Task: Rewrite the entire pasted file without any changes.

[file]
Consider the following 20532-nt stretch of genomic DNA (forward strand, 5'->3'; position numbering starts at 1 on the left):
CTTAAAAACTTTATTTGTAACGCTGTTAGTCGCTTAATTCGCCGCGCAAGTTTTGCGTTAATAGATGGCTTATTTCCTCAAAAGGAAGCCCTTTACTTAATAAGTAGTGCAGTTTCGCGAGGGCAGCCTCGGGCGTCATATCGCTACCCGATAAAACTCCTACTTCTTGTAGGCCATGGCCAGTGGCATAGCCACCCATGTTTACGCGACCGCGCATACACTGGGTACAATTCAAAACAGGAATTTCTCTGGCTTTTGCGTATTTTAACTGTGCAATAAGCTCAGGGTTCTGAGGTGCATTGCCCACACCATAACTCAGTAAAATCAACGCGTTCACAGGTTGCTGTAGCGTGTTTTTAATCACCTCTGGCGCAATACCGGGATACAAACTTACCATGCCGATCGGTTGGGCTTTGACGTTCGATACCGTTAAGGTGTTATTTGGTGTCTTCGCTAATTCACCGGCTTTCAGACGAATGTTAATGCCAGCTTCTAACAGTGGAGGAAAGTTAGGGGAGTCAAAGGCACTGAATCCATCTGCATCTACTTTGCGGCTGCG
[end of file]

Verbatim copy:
Consider the following 20532-nt stretch of genomic DNA (forward strand, 5'->3'; position numbering starts at 1 on the left):
CTTAAAAACTTTATTTGTAACGCTGTTAGTCGCTTAATTCGCCGCGCAAGTTTTGCGTTAATAGATGGCTTATTTCCTCAAAAGGAAGCCCTTTACTTAATAAGTAGTGCAGTTTCGCGAGGGCAGCCTCGGGCGTCATATCGCTACCCGATAAAACTCCTACTTCTTGTAGGCCATGGCCAGTGGCATAGCCACCCATGTTTACGCGACCGCGCATACACTGGGTACAATTCAAAACAGGAATTTCTCTGGCTTTTGCGTATTTTAACTGTGCAATAAGCTCAGGGTTCTGAGGTGCATTGCCCACACCATAACTCAGTAAAATCAACGCGTTCACAGGTTGCTGTAGCGTGTTTTTAATCACCTCTGGCGCAATACCGGGATACAAACTTACCATGCCGATCGGTTGGGCTTTGACGTTCGATACCGTTAAGGTGTTATTTGGTGTCTTCGCTAATTCACCGGCTTTCAGACGAATGTTAATGCCAGCTTCTAACAGTGGAGGAAAGTTAGGGGAGTCAAAGGCACTGAATCCATCTGCATCTACTTTGCGGCTGCG